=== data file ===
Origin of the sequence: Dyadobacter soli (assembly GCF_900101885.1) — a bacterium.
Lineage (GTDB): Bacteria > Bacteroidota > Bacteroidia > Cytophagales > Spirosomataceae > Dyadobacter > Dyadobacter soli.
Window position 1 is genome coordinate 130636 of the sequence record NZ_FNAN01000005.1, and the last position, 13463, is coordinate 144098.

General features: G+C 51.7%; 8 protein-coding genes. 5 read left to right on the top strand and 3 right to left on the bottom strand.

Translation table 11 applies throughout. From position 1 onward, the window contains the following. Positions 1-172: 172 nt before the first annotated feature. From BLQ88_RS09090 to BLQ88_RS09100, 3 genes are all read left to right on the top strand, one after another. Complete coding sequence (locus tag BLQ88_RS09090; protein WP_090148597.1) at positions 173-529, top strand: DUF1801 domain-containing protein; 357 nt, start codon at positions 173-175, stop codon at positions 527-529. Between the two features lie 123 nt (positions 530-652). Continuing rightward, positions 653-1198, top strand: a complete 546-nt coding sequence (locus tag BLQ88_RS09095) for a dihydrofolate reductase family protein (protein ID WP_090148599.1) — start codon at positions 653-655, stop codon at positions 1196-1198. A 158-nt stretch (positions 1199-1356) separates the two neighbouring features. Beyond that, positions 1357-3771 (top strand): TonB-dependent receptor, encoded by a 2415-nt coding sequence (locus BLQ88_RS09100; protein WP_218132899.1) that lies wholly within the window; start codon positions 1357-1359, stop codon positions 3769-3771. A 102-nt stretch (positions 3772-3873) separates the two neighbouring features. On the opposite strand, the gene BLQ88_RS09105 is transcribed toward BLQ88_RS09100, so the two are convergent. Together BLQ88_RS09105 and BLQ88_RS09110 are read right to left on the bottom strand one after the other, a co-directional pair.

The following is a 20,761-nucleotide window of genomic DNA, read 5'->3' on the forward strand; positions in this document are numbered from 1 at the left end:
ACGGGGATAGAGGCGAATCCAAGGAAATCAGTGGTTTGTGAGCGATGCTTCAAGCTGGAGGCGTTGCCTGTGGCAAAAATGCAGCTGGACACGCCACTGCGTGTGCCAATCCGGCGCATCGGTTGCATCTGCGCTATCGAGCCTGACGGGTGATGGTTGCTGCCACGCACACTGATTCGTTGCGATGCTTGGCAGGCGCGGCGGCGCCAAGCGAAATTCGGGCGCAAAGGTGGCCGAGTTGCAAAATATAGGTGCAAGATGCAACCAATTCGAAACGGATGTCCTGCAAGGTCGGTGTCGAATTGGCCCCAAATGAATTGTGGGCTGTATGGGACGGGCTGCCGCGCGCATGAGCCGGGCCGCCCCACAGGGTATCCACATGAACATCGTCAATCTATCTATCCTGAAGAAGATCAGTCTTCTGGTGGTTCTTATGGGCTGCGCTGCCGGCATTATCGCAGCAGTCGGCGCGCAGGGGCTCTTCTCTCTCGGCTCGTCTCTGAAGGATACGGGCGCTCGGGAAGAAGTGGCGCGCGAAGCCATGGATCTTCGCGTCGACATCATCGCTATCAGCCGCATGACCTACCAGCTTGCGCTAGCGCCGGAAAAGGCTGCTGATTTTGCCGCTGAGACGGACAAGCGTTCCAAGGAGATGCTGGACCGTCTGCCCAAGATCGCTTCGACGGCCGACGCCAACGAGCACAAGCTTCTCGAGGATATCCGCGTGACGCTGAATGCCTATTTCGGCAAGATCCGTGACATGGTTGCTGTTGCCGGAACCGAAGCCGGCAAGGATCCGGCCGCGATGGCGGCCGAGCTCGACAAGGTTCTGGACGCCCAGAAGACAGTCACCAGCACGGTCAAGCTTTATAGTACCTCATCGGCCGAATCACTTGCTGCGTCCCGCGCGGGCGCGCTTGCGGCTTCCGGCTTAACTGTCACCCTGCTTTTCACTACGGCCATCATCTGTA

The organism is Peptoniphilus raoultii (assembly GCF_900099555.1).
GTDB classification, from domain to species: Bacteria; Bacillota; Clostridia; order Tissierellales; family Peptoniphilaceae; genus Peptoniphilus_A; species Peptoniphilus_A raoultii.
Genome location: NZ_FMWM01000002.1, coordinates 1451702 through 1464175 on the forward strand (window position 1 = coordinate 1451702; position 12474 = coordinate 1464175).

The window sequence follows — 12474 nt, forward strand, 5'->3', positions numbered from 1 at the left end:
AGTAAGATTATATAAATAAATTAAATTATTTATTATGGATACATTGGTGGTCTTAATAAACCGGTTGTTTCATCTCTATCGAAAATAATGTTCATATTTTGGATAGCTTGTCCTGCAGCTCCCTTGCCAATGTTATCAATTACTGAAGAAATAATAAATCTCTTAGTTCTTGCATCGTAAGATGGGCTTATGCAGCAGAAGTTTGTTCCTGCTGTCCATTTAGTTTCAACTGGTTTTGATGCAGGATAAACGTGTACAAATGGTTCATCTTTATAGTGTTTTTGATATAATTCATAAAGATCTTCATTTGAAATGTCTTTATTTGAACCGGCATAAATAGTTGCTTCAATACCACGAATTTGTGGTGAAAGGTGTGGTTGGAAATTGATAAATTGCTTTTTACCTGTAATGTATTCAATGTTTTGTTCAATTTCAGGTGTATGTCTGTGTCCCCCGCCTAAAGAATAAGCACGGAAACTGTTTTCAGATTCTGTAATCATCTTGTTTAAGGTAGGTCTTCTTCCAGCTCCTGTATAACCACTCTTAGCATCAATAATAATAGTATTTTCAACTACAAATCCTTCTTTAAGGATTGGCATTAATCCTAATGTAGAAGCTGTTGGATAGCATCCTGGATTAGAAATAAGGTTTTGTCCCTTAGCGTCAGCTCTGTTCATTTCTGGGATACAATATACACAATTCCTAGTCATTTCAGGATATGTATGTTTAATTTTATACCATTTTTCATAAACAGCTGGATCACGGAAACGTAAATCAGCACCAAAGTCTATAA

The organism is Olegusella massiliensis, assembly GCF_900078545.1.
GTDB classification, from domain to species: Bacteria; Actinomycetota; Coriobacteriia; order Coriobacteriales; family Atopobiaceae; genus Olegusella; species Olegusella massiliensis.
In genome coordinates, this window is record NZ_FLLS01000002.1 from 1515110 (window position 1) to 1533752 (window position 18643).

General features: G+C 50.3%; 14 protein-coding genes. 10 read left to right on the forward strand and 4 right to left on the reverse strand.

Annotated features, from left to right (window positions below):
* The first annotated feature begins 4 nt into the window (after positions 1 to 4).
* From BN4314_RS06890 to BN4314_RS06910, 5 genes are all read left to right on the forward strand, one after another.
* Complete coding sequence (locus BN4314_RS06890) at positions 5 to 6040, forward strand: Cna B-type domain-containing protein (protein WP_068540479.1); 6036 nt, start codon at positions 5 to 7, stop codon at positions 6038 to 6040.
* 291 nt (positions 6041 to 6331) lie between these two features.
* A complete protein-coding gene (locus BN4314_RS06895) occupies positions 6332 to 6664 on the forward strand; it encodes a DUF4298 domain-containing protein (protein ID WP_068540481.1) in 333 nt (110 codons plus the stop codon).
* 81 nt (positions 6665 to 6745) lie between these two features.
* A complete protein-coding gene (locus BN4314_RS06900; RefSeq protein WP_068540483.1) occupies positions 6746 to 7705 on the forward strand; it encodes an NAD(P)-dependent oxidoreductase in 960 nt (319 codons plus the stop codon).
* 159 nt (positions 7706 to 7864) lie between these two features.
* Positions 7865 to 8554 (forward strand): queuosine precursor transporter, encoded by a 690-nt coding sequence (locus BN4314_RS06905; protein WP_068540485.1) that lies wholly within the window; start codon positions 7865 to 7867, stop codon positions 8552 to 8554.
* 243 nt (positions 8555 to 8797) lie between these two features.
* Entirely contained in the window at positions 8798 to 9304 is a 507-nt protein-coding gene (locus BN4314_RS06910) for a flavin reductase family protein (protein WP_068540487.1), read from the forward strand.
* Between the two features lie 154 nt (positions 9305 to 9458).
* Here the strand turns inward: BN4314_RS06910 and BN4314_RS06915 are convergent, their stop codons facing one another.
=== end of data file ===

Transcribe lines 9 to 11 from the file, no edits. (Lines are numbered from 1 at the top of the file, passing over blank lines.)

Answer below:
GTDB classification, from domain to species: Bacteria; Bacillota; Clostridia; order Tissierellales; family Peptoniphilaceae; genus Peptoniphilus_A; species Peptoniphilus_A raoultii.
Genome location: NZ_FMWM01000002.1, coordinates 1451702 through 1464175 on the forward strand (window position 1 = coordinate 1451702; position 12474 = coordinate 1464175).

The window sequence follows — 12474 nt, forward strand, 5'->3', positions numbered from 1 at the left end: